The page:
Thanks for Attending – Get new and more info!!

Bob and Branden and Justin and I thank all who attended our workshop on Tuesday afternoon.  If you left at 3:30, you missed the best part where we brought out video games, console games, board games, and some combo-games to demo and play with.  Branden demonstrated his talent on guitar hero while simultaneously explaining the costs, the hows of hooking it up, and even how it could be used for teaching!  Justin showed off his expertise in game puzzles, and Jared demonstrated the free computer download to help with classroom use of the trivia / wager game “Wits and Wagers.”  Bob, facilitated all of this masterfully by encouraging and explaining, and needling all in attendance who required such attentions.

We said in the presentation that you would be able to find on this blog all the information we talked about.  YOU CAN!  Check out the blog roll on the right margin and the game sites and the cool sites on the navigation tabs at the top of the blog.  This includes game review sites, articles, and research and assessment that can help you justify the use of games in your school.  There are also many sites that offer suggestions and practical aid in incorporating and using games (digital and analog games) into your library, your classroom, and your school.  For example there is a site (Civ World) linked from one of our pages that is completly dedicated to usng the computer game “Civilization” in educational settings.   We will be adding more information to these pages as well as creating more pages and information in post, video, and pdf format.

I know many of you are still at the UTC, which has some great sessions.  Remember when you get back and start applying that new information you have learned, to remember gaming!  It’s a great tool to include in your inspirational teaching toolkit!  Any questions?  Hey, ask ask ask!



Educator’s Version of “Making History” Excites & Engages Students

Teaching with MAKING HISTORY®

Today’s students are “always on”–they see video games, the Internet, and cell phones as technological standards, not innovations. How can we engage these digital students? How can they become critical thinkers and enthusiastic learners? Here is how MAKING HISTORY answers those questions and answers questions typically asked by teachers.


Combining the entertainment of games with the richness of history, MAKING HISTORY lets students interact with the past. Students want to play. They want to respond to international challenges, make thoughtful decisions, and explore this complex, fun game.

MAKING HISTORY captivates top and average students, but it also pulls the uninvolved and struggling into its historical world. This game gives all students a new entry into learning history. For those frustrated by traditional methods, MAKING HISTORY can change their understanding and appreciation of history.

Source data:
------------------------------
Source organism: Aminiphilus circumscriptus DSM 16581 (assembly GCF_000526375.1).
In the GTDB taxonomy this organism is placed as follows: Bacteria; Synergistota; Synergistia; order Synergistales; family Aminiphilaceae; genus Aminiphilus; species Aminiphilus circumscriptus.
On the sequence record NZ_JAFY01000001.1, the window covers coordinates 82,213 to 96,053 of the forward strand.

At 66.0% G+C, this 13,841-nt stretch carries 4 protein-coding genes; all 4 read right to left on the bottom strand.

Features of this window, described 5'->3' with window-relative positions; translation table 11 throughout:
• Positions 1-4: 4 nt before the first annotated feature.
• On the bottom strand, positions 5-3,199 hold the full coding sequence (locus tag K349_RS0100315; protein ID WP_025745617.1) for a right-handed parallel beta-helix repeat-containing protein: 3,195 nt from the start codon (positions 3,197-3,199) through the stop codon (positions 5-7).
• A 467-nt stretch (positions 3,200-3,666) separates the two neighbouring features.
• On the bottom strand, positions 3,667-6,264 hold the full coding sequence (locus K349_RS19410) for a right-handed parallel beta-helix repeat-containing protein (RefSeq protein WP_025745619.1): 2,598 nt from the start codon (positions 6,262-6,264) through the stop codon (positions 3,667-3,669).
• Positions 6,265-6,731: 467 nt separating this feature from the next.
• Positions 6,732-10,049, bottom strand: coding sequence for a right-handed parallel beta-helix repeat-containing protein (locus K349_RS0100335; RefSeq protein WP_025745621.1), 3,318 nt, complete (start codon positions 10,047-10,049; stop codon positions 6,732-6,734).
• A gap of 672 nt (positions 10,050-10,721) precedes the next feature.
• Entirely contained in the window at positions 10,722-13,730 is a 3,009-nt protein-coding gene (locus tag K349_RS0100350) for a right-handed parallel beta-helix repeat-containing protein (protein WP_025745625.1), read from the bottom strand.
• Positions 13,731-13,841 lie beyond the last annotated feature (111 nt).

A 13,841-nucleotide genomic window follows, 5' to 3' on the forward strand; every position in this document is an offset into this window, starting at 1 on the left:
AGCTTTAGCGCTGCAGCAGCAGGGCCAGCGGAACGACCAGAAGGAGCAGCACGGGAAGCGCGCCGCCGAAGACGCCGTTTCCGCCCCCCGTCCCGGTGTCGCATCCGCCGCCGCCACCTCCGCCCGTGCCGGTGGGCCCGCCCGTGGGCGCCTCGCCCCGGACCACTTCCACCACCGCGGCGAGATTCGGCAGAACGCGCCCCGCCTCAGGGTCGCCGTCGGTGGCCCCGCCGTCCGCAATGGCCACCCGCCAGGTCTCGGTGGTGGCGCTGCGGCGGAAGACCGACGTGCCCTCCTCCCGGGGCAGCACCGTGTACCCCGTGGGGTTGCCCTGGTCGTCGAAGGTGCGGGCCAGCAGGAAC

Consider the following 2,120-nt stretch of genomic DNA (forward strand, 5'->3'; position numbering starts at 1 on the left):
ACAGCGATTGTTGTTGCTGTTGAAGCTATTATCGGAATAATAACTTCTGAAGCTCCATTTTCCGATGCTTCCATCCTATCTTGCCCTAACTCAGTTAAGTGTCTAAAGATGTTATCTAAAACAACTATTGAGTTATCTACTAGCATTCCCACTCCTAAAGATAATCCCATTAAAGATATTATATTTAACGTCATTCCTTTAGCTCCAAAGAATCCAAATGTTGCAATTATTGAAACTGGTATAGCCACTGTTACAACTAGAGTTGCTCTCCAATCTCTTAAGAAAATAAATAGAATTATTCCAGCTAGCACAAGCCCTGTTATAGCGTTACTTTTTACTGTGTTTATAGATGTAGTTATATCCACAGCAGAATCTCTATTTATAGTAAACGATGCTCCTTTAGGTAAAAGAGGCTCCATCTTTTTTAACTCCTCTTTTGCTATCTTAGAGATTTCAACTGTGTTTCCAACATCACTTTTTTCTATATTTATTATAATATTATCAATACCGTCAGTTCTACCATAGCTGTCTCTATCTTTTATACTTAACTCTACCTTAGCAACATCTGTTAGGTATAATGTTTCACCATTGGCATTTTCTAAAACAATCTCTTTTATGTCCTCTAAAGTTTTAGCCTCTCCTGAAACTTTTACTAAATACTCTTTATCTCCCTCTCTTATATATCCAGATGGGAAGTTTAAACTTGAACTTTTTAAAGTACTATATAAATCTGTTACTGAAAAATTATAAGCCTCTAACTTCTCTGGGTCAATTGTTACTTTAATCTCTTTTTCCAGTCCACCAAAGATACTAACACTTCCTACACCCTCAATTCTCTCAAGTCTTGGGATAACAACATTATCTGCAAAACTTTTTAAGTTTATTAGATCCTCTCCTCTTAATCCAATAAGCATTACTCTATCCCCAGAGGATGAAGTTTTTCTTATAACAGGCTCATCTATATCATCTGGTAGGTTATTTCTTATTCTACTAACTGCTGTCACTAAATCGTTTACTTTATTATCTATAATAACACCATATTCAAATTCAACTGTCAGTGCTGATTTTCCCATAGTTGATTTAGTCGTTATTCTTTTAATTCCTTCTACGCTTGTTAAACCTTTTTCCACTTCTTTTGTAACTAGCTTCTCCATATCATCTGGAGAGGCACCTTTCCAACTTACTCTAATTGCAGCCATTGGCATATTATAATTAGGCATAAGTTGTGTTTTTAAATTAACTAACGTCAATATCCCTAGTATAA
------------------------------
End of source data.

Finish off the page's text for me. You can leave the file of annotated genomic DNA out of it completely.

The more students know about the countries they play, the better their chances of success. Students are motivated to refer to class lectures and readings. MAKING HISTORY also inspires students to go beyond assigned learning and seek out additional readings, maps, data, and more.

MAKING HISTORY can be played during class or as homework. An entire class, a small group, or an individual student can lead a country. Each style of play provides a different learning experience. Adapt the game to best suit your students’ needs.

Instructors are not limited to peering over students’ shoulders. Use the Observer mode to watch students play. Afterwards, review key moments with Walkthrough mode and Reports. These tools support assessment of student experiences and encourage student reflection.

The game ties assessment to historic objectives.   Students are scored on the economic, diplomatic, military, and industrial strength of their nations. Instructors can set victory conditions and the game’s difficulty level.

Digital Games in Classroom Teaching: How do teachers use them?

From Insafe

An inspiring first European overview
A groundbreaking new European study, released today at a major EU conference hosted by the Council of Europe in Strasbourg, sheds light on how teachers use digital games in the classroom with their pupils for learning purposes. The conference was opened by the European Commissioner for Education and Culture, Jan Figel, underlining the importance of the study. It covers commercial as well as “serious” games. It was carried out by European Schoolnet, a network of 31 Ministries of Education, commissioned by the Interactive Software Federation of Europe (ISFE).

Download the synthesis report ( and full study (

Read this entire artice at Insafe web site

Video Games as Learning Tools

Video Games Help Children Learn a Variety of Skills
By Sara McGrath of Suite

Games,in general, and other forms of play, make learning fun. Attentive parents and teachers recognize this. Games beat repetitive drills and rote memorization any day. Ask any kid.

In particular, the question of video games to benefit learning has incited controversy with concerns regarding addictive qualities of electronic gaming, violence and “adult” content in games, and proposals to give video games cigarette-style health warnings.